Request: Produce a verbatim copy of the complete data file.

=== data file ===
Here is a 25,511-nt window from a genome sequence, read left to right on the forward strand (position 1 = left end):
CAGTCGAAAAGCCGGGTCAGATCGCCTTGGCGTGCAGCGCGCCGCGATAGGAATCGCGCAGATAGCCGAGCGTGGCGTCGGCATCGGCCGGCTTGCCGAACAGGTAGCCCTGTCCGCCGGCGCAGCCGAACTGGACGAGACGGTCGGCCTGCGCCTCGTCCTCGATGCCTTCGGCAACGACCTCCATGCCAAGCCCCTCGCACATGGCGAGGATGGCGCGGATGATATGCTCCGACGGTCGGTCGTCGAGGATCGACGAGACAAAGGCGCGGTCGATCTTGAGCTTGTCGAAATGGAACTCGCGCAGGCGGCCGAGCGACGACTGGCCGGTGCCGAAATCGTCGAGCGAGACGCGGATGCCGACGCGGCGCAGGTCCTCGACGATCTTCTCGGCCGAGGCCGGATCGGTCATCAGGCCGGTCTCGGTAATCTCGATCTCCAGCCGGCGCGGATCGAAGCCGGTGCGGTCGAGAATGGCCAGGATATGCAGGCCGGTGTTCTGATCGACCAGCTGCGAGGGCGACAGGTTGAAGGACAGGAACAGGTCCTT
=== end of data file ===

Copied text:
Here is a 25,511-nt window from a genome sequence, read left to right on the forward strand (position 1 = left end):
CAGTCGAAAAGCCGGGTCAGATCGCCTTGGCGTGCAGCGCGCCGCGATAGGAATCGCGCAGATAGCCGAGCGTGGCGTCGGCATCGGCCGGCTTGCCGAACAGGTAGCCCTGTCCGCCGGCGCAGCCGAACTGGACGAGACGGTCGGCCTGCGCCTCGTCCTCGATGCCTTCGGCAACGACCTCCATGCCAAGCCCCTCGCACATGGCGAGGATGGCGCGGATGATATGCTCCGACGGTCGGTCGTCGAGGATCGACGAGACAAAGGCGCGGTCGATCTTGAGCTTGTCGAAATGGAACTCGCGCAGGCGGCCGAGCGACGACTGGCCGGTGCCGAAATCGTCGAGCGAGACGCGGATGCCGACGCGGCGCAGGTCCTCGACGATCTTCTCGGCCGAGGCCGGATCGGTCATCAGGCCGGTCTCGGTAATCTCGATCTCCAGCCGGCGCGGATCGAAGCCGGTGCGGTCGAGAATGGCCAGGATATGCAGGCCGGTGTTCTGATCGACCAGCTGCGAGGGCGACAGGTTGAAGGACAGGAACAGGTCCTT